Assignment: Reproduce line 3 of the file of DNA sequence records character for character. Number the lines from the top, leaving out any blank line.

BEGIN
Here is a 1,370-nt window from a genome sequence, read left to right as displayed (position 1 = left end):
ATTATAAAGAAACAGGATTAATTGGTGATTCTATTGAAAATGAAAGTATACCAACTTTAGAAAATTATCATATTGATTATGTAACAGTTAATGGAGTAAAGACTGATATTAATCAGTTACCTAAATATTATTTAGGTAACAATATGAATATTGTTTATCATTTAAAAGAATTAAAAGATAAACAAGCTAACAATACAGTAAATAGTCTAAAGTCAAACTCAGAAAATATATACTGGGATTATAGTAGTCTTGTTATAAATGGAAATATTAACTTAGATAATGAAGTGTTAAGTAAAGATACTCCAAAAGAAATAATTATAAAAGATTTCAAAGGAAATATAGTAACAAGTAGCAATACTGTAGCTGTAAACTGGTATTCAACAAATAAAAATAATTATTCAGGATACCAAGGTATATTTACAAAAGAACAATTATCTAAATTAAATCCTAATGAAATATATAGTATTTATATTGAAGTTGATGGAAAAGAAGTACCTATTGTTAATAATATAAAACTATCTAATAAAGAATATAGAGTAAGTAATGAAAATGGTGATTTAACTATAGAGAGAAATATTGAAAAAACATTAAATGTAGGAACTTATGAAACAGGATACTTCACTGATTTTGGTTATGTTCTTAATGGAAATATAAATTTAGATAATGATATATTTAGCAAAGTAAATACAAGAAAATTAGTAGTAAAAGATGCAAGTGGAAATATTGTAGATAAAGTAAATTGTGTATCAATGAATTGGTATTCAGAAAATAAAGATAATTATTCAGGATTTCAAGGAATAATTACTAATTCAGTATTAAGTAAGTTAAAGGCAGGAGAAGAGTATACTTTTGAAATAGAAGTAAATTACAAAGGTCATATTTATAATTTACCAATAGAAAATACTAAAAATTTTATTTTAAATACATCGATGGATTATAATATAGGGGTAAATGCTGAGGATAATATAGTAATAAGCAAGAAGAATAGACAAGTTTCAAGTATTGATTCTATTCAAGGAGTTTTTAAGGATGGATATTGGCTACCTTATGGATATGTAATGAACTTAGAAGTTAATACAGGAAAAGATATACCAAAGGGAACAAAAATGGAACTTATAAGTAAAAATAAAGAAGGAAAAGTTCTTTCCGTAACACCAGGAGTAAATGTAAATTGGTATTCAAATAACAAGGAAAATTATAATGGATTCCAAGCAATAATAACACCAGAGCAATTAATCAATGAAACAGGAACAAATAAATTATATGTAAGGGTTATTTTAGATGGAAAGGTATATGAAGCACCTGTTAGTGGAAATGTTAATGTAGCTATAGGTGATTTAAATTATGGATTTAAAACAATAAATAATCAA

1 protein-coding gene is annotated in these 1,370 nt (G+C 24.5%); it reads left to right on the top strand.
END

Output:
1 protein-coding gene is annotated in these 1,370 nt (G+C 24.5%); it reads left to right on the top strand.